Entrance Stations Now Accept Credit Cards
Visitors coming to Yosemite National Park will now have another means to pay for entrance into the park.
Previously, visitors had to pay the $20 entrance fee by cash or check. Yosemite National Park management recognized that providing another option to cover the entrance fee would be a beneficial service for park visitors. With the availability of other payment methods, many travelers today carry very little money. The option to pay by credit card provides additional flexibility to visitors to the park.
Visa, MasterCard, American Express, Discover, and Diners Club cards have been accepted at park entrance stations since December 10.
"We are very excited to provide this service to visitors of the park," said Mike Tollefson, Superintendent of Yosemite National Park. "It gives them a choice and helps make their trip planning simpler."
Tuolumne Meadows in Winter: Population 2
Have you ever wondered what it would be like to spend a winter snowed in at 8,600 feet in Yosemite’s high country, with the nearest plowed road 15 miles to the east?
When the Tioga Road closes in late fall, winter rangers Bruce & Tracey Wiese get busy! They assist cross-country skiers, observe wildlife activity, regularly assess avalanche conditions, survey the Sierra snow pack, and when needed, assist in search & rescues. They get around only on cross-country skis and can log up to 1,000 miles in a season!
Periodically, the winter rangers send in reports from their Tuolumne Meadows base. What follows is their latest installment.
Report from Tuolumne Meadows
December 19, 2003
WEATHER/SNOW (from Dec. 11 to Dec. 18)
High temp: 59 (Dec. 18)
Low temp: -10 (Dec. 15)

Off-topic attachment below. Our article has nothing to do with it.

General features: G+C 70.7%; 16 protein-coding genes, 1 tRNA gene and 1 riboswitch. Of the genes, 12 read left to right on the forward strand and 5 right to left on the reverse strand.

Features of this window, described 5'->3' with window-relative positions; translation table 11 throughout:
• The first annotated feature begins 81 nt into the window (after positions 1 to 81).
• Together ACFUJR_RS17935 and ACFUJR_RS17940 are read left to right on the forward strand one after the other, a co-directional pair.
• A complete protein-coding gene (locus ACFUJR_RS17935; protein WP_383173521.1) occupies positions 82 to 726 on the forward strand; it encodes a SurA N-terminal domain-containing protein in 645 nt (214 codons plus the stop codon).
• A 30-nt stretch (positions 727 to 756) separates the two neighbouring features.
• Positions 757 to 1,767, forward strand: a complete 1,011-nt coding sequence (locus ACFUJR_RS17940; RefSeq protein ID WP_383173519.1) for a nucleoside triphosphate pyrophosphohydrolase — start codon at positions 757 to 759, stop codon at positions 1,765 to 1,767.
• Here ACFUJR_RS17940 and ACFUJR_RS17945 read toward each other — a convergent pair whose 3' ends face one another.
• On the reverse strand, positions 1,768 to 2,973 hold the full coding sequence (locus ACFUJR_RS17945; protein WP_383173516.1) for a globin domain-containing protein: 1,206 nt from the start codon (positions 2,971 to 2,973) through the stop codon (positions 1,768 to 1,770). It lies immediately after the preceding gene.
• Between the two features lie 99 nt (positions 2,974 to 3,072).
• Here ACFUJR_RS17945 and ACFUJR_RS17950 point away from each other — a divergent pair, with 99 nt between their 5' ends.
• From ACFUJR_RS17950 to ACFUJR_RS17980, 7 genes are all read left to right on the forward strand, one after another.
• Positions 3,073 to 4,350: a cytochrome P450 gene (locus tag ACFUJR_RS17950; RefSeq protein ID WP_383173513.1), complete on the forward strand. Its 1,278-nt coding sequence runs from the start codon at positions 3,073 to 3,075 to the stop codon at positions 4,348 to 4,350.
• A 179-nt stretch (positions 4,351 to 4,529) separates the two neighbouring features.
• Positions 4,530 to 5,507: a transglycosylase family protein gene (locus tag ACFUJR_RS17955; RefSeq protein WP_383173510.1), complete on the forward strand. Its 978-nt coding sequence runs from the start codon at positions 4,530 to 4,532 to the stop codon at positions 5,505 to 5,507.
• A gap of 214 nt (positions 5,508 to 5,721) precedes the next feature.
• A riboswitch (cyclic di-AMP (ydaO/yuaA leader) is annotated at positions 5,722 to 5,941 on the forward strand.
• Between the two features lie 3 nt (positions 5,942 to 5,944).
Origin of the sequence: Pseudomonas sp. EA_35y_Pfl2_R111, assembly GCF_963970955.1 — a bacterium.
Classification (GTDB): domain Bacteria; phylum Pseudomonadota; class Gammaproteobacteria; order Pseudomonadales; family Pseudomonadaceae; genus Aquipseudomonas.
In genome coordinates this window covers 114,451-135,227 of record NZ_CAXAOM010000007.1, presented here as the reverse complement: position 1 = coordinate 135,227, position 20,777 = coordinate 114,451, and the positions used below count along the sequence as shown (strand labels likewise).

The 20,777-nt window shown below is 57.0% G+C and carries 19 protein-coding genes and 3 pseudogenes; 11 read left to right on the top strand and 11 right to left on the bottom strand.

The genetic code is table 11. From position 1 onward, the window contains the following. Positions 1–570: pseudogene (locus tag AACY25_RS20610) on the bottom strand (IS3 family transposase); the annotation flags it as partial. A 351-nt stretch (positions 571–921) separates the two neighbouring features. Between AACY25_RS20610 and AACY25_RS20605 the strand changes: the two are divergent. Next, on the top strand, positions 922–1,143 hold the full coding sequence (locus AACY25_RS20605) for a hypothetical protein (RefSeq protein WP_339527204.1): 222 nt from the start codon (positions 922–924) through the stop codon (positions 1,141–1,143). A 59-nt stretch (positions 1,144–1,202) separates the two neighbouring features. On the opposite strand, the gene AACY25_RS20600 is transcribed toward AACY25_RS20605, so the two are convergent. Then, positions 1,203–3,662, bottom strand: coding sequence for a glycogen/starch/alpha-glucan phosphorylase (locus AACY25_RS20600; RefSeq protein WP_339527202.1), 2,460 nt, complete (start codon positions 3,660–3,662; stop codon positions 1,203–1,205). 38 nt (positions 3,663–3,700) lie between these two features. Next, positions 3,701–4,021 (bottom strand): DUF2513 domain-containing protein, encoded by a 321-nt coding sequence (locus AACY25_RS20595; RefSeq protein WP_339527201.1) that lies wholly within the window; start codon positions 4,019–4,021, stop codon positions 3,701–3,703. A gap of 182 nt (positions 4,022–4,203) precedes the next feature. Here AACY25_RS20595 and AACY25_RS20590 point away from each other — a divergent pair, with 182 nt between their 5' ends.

New Snow: 19” (Dec. 11, 12, 13, 15)
Total settled snow depth: 24” (Dec. 19)
We have been enjoying an abundance of maritime powder, which has gotten heavier the last few warm days. The snow level on the east side is near the gate at 7,000’ a few miles from Lee Vining.
AVALANCHE/SNOW CONDITIONS (above 8,000’)
Avalanche potential is generally Moderate with higher potential on granite domes and steep rock slabs.
We noticed that a few small avalanches had occurred early in the week, mostly involving last Sunday morning’s new snowfall. Sunday’s storm had strong SW winds and several slides had started from wind deposited snow off of steep rocky starting zones. We have also seen evidence in some steeper, rocky areas of other small slides, which appear to be sloughing after every storm exposing the gray colored old, November snow surface.
Our snow pit tests on Unicorn Peak (near last week’s test area) showed weaknesses about 6” down (bottom of freshest snow) and another weakness several feet down on top of the old November ice crust. Both a stuffblock test (dropping a ten-pound bag on an isolated shovel size snow column) and a rutschblock test showed moderate instabilities at both these depths. The bottom layer of faceted snow had been somewhat compressed and generally more compacted than a week ago. The overlying snow may have helped compact this layer, but having facets at this depth is always a red flag, one we will have to consider throughout this winter.
Flying Squirrels? Actually they are “falling squirrels.” After a new snowfall we’ve noticed that chickarees (also known as Douglas squirrels) will jump from branches—sometimes 10’-20’ high—into the snow, then “swim” their way through the snow looking like wound-up rubber band toys with much effort and little forward motion. Then they will climb another tree and launch again. Actually it is a good strategy for newly fallen snow and appears to have a strong element of fun.
Although flying squirrels live in the Sierra, it is not common to see these much more secretive critters. But we see a fair amount of falling squirrels and even more of their tracks. One day just as a snow storm had subsided and the trees were falling with squirrels, we saw a goshawk perched in a tree next to the Tioga Road; it looked like a good time and place to catch a meal as it floundered in the snow trying to cross the open road.
The falling squirrel prints look similar to snowball impressions in the snow, since their landing is in a tight four-point stance. While working one winter in Glacier National Park, we would use a much more revealing impression left by pine martens and fishers when they leaped from a tree, indicating body length and width, even head and tail impressions in favorable conditions. The dimensions would often help determine which species made the track.
Note: The Tuolumne Meadows Winter Conditions Update is posted every week at https://www.nps.gov/yose/now/tm.htm.